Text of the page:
Seats in an airplane are organised in rows. Each row has typically between 4 and 9 seats. The rows have numbers, and the seats in a row have letters. So for example in row 20 you have seats 20A, 20B, 20C, ... etc. Rows with lower numbers are more towards the front of the airplane, rows with higher numbers are in the back of the airplane.

Usually, when you board, not everybody is allowed to get in at the same time. People at the gate announce when people in a certain group of rows are allowed to board. For example, first all first class passengers are allowed to board, then the people who are in rows 15-20, then the people in rows 21-30, then the people in rows 31-40 etc.

So, I still don't get why people are so eager to get into the plane before everyone else. Some airline companies even make it possible to pay extra for priority boarding! So, there are people who think it's so important to get in first that they even are willing to pay extra for it. Ofcourse I understand that the airline companies offer this, because they can make more money off people who think this is so important. But I just don't understand why some people think it's so important.
 
Ernest Friedman-Hill
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Jesper de Jong wrote:
So, I still don't get why people are so eager to get into the plane before everyone else. Some airline companies even make it possible to pay extra for priority boarding! So, there are people who think it's so important to get in first that they even are willing to pay extra for it. Ofcourse I understand that the airline companies offer this, because they can make more money off people who think this is so important. But I just don't understand why some people think it's so important.


Many times it's because the airline -- like Southwest, various shuttles -- don't have assigned seats. Instead, the first people on the plane get to pick the best seats. If you have priority boarding, you get to pick a great seat. Other times, it's because the flier has a big carryon and they want to be sure to get space in an overhead bin for it.

For me, being one of the first to sit on a plane is a mixed blessing. Yes, you get your pick of seats and luggage space, but then (if you prefer aisle seats, as I do) you have to sit while all the other passengers stumble and grind past you, with your face at their waist level. This is often a less than pleasant experience.
 
fred rosenberger
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Found it:

fastest boarding method found
 
Henry Wong
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fred rosenberger wrote:Found it:

fastest boarding method found



There definitely does seem to be a "science" regarding boarding an airplane -- and every airline seems to have a different process. Heck, about the only process that is the same for all airlines is, first class and their elite members go first -- however, in that case, I don't think the reason is related to efficiency of the boarding process.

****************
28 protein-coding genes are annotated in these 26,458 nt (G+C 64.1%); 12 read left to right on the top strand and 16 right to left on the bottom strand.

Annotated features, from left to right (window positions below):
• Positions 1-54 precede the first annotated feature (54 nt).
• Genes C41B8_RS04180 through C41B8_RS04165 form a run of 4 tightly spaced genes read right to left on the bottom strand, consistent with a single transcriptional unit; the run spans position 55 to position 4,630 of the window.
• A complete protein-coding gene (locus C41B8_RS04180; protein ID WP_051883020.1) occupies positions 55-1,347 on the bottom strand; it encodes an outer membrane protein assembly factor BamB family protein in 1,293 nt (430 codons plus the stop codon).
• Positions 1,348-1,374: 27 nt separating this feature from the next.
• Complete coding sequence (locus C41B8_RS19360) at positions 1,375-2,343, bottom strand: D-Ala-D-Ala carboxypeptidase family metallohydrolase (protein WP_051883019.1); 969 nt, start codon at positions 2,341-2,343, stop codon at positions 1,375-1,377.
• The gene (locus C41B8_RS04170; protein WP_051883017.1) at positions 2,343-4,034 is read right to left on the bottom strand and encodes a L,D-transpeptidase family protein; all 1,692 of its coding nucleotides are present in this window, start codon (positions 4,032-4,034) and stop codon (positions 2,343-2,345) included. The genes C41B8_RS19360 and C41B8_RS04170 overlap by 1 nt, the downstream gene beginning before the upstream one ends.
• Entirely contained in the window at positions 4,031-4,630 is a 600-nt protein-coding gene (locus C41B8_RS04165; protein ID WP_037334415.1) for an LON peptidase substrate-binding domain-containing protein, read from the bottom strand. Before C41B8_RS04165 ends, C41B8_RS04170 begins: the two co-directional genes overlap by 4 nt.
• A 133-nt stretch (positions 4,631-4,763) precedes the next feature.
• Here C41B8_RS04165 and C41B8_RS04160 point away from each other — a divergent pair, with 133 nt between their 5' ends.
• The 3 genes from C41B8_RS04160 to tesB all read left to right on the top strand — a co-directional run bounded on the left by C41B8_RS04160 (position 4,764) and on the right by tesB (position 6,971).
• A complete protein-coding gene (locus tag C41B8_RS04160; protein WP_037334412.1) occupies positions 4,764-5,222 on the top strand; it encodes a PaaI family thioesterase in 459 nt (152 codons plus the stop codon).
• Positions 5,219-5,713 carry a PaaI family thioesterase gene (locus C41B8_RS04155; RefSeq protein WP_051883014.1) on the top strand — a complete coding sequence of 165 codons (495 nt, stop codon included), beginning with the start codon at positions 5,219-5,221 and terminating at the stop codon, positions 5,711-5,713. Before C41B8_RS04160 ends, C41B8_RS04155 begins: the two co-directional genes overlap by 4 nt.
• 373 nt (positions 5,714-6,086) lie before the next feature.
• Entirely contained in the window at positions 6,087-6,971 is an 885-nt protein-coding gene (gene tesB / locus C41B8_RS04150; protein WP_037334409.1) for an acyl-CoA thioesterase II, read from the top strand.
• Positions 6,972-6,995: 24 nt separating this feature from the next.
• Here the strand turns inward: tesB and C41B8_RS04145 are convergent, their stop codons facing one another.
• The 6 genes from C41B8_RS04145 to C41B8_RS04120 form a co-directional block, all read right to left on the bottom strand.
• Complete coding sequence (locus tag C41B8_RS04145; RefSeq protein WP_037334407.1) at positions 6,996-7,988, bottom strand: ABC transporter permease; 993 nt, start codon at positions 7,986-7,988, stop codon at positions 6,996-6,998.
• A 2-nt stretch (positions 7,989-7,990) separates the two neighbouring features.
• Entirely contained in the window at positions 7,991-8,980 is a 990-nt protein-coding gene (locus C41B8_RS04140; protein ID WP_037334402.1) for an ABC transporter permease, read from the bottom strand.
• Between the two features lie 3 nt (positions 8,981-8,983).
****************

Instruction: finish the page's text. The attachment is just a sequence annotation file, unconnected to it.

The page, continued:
The one that I hate most is United (yes, I said it). I always choose the aisle seat, and on United, they board window-middle-aisle, so on a flight that is crowded, which hub to hub flights (like NYC to Chicago) generally are, I have a very high chance to have to check in my carry on because there isn't any overhead space left, when I get on board.


Now, having said that... The last time that I flown United, which was last week, this didn't happen -- maybe the merger with Continental was a good thing...

Henry
 
Steve Luke
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Jesper de Jong wrote:... Normally space in the overhead bins for your carry-on luggage isn't a problem, so that everybody wants to be first because they want to make sure that there's space for their bag usually isn't such a big deal.
...
So, I still don't get why people are so eager to get into the plane before everyone else.


This isn't my experience, especially in the last 2 years or so. Airlines started charging first for 'extra bags' (meaning the second bag) being checked in, and then even charging for the first bag being checked.* The result is that nobody wants to check bags anymore - they pack the largest carry-on bag they can get to over-full so they don't get charged for 1 or more checked bags.† The results is that the overhead compartments are almost always full, or near full. These leads to 1 of 2 'bad' things possibly happening if you are late in boarding: (1) your bag gets in the airplane, but not near your seat. This is especially horrifying if the bag ends up behind your seat, because then you have to fight up-stream to get it (you de-plane at the front). You will most likely be the last one of the plane. Or (2) your bag can't fit so you have to check the bag in at the gate. That means you have to either go to baggage claim to pick it up, or wait and pick it up at the gate but either way it isn't available to you during the flight.


*It is now a perk to get your first checked bag free when you get to certain miles / perk levels with many (but not all) airlines
†And rightly so, in my opinion
 
Henry Wong
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Steve Luke wrote:This isn't my experience, especially in the last 2 years or so. Airlines started charging first for 'extra bags' (meaning the second bag) being checked in, and then even charging for the first bag being checked.* The result is that nobody wants to check bags anymore - they pack the largest carry-on bag they can get to over-full so they don't get charged for 1 or more checked bags.† The results is that the overhead compartments are almost always full, or near full. These leads to 1 of 2 'bad' things possibly happening if you are late in boarding: (1) your bag gets in the airplane, but not near your seat. This is especially horrifying if the bag ends up behind your seat, because then you have to fight up-stream to get it (you de-plane at the front). You will most likely be the last one of the plane. Or (2) your bag can't fit so you have to check the bag in at the gate. That means you have to either go to baggage claim to pick it up, or wait and pick it up at the gate but either way it isn't available to you during the flight.